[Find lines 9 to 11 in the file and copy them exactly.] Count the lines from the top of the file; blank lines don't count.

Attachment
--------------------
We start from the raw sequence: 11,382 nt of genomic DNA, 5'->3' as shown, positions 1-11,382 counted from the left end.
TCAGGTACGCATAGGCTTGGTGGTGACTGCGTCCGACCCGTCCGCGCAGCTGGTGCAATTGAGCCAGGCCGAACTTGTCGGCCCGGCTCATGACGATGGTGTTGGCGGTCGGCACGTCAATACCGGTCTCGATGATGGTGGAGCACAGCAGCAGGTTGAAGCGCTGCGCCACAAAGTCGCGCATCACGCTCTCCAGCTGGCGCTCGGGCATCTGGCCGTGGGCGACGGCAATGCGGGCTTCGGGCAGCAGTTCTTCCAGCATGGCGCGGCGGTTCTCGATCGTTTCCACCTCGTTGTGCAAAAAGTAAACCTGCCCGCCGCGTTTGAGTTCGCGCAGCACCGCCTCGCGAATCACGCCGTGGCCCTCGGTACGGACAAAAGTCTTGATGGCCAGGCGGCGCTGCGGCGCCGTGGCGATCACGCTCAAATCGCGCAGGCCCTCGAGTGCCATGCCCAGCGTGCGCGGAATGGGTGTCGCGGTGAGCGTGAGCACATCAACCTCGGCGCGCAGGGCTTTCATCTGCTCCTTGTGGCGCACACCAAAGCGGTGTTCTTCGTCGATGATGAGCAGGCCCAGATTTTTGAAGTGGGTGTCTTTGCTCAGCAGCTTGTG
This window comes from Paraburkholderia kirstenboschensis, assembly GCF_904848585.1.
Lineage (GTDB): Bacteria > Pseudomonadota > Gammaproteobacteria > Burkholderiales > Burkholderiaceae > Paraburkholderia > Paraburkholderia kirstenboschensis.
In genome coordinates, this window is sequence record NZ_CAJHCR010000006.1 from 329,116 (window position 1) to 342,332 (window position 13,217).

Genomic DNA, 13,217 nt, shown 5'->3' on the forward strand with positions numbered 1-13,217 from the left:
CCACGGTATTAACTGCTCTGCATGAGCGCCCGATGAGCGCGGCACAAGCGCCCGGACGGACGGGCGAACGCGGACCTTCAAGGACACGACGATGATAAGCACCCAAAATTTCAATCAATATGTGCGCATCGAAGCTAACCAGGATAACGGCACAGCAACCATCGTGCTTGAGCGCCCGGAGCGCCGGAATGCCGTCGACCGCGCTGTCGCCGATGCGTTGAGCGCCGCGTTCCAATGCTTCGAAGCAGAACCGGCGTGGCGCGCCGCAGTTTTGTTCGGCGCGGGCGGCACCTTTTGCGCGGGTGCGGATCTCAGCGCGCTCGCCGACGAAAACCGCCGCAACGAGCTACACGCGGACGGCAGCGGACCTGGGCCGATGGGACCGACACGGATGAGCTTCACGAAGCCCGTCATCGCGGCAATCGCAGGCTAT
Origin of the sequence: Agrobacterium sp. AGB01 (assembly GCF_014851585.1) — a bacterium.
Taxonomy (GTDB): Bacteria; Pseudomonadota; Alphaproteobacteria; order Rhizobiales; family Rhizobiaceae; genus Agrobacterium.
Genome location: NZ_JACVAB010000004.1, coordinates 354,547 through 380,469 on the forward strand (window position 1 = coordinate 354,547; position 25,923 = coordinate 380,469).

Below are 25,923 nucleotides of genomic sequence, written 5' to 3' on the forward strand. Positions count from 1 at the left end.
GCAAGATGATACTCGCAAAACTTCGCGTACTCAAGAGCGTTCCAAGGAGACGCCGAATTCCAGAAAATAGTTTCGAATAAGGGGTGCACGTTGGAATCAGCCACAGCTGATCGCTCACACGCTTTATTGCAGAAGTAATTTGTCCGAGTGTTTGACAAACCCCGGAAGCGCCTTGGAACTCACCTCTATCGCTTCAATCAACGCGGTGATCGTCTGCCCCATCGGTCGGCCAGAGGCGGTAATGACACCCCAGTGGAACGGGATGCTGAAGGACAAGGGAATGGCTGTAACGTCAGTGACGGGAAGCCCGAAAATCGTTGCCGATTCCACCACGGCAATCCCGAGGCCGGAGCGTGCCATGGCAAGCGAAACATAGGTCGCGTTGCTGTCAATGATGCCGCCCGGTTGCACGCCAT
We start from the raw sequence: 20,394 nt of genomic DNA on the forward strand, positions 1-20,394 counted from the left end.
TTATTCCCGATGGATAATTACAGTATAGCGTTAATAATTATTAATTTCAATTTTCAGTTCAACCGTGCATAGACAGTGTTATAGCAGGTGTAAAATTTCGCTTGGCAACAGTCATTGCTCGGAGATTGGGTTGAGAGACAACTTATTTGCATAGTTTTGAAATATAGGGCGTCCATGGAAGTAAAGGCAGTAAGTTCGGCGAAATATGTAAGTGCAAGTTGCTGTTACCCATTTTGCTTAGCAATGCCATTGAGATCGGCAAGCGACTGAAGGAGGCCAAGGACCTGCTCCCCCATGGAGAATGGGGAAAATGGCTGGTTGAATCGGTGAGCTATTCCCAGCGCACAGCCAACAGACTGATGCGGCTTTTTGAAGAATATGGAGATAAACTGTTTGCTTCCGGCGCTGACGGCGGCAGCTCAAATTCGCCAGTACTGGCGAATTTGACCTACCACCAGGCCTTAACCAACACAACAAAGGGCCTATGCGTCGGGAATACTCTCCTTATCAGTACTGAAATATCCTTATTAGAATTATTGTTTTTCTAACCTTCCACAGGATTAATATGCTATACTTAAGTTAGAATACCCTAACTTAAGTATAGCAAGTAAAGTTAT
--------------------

Taxonomy (GTDB): Bacteria; Pseudomonadota; Alphaproteobacteria; order Rhizobiales; family Rhizobiaceae; genus Agrobacterium.
Genome location: NZ_JACVAB010000004.1, coordinates 354,547 through 380,469 on the forward strand (window position 1 = coordinate 354,547; position 25,923 = coordinate 380,469).

Below are 25,923 nucleotides of genomic sequence, written 5' to 3' on the forward strand. Positions count from 1 at the left end.